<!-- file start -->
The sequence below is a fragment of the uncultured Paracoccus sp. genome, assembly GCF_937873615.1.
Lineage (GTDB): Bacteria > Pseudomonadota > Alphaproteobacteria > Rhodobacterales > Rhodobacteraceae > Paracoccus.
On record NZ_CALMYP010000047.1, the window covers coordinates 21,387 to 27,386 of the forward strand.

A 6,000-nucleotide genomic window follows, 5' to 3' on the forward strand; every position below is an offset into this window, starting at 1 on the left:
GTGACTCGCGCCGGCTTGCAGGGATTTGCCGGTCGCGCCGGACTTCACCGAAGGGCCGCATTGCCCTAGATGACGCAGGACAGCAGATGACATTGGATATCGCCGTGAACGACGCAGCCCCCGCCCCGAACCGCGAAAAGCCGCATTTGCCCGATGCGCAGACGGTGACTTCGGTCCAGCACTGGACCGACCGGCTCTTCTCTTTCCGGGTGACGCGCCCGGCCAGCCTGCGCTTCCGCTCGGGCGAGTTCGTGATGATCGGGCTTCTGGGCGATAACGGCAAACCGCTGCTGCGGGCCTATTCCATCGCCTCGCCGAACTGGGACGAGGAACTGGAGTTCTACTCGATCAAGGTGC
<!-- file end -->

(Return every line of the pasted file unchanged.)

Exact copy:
The sequence below is a fragment of the uncultured Paracoccus sp. genome, assembly GCF_937873615.1.
Lineage (GTDB): Bacteria > Pseudomonadota > Alphaproteobacteria > Rhodobacterales > Rhodobacteraceae > Paracoccus.
On record NZ_CALMYP010000047.1, the window covers coordinates 21,387 to 27,386 of the forward strand.

A 6,000-nucleotide genomic window follows, 5' to 3' on the forward strand; every position below is an offset into this window, starting at 1 on the left:
GTGACTCGCGCCGGCTTGCAGGGATTTGCCGGTCGCGCCGGACTTCACCGAAGGGCCGCATTGCCCTAGATGACGCAGGACAGCAGATGACATTGGATATCGCCGTGAACGACGCAGCCCCCGCCCCGAACCGCGAAAAGCCGCATTTGCCCGATGCGCAGACGGTGACTTCGGTCCAGCACTGGACCGACCGGCTCTTCTCTTTCCGGGTGACGCGCCCGGCCAGCCTGCGCTTCCGCTCGGGCGAGTTCGTGATGATCGGGCTTCTGGGCGATAACGGCAAACCGCTGCTGCGGGCCTATTCCATCGCCTCGCCGAACTGGGACGAGGAACTGGAGTTCTACTCGATCAAGGTGC